Holocaust

Philadelphia Music Makers on WRTI
1:43 pm
Tue November 11, 2014

George Horner's Story: From Moravia to Death Camps to Prague to Australia to America

Pianist and Newtown Square resident George Horner narrowly escaped the Holocaust. He performed in the Terezin cabarets to lift the spirits of those around him.

A remarkable physician and pianist now living in Newtown Square, PA continues to affect the lives of all those he touches. On this week's Philadelphia Music Makers, you'll hear his story and his music. Tune in on Sunday, November 16 at 5 pm for this special show at 90.1 FM or online at wrti.org

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WRTI Picks from NPR Music
10:03 am
Sat February 1, 2014

A Holocaust Tale Unfolds On Two Levels

Mieczyslaw Weinberg's opera The Passenger tells the story of an Auschwitz prisoner and a Nazi guard, whose lives continue to interweave after the the war.
Lynn Lane Houston Grand Opera

Originally published on Sun February 2, 2014 12:00 am

Composer Dmitri Shostakovich called it a perfect masterpiece without ever having seen it performed. The Passenger, an opera about the Holocaust, was written nearly half a century ago, but was only given its first full performance just three years ago.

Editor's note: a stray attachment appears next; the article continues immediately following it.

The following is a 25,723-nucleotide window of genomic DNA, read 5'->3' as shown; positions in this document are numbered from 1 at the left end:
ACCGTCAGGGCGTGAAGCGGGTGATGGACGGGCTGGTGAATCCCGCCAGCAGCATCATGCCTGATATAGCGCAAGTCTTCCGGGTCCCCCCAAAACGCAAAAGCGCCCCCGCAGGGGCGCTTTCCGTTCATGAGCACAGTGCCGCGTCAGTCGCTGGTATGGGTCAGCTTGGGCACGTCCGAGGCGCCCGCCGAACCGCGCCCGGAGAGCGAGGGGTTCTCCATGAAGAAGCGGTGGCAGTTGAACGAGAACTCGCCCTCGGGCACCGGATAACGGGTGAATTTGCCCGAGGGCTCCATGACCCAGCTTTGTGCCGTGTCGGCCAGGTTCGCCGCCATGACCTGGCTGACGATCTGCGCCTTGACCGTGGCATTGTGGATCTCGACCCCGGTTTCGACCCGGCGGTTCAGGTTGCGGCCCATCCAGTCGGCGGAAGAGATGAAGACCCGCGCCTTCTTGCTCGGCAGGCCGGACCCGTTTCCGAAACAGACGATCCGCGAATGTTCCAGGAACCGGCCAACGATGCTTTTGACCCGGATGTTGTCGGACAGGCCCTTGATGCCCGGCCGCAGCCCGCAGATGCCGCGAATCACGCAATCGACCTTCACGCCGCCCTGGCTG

Now it's getting its U.S. premiere at the Houston Grand Opera. The opera is based on a story by a Holocaust survivor, with music by Mieczyslaw Weinberg, a composer who lost his entire family in the Nazi death camps.

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Holocaust Remembrance Day is April 19th
8:24 pm
Sun April 15, 2012

'Violins Of Hope': Instruments From The Holocaust

Amnon Weinstein prepares a violin from the Holocaust for exhibit. He began restoring the violins in 1996 and now has 30 of them to display in an exhibit called Violins of Hope.
Nancy Pierce

Originally published on Sun April 22, 2012 10:28 am

Amnon Weinstein first encountered a violin from the Holocaust 50 years ago. He was a young violin maker in Israel, and a customer brought him an old instrument in terrible condition and wanted it restored.

The customer had played on the violin on the way to the gas chamber, but he survived because the Germans needed him for their death camp orchestra. He hadn't played on it since.

"So I opened the violin, and there inside there [were] ashes," Weinstein says.

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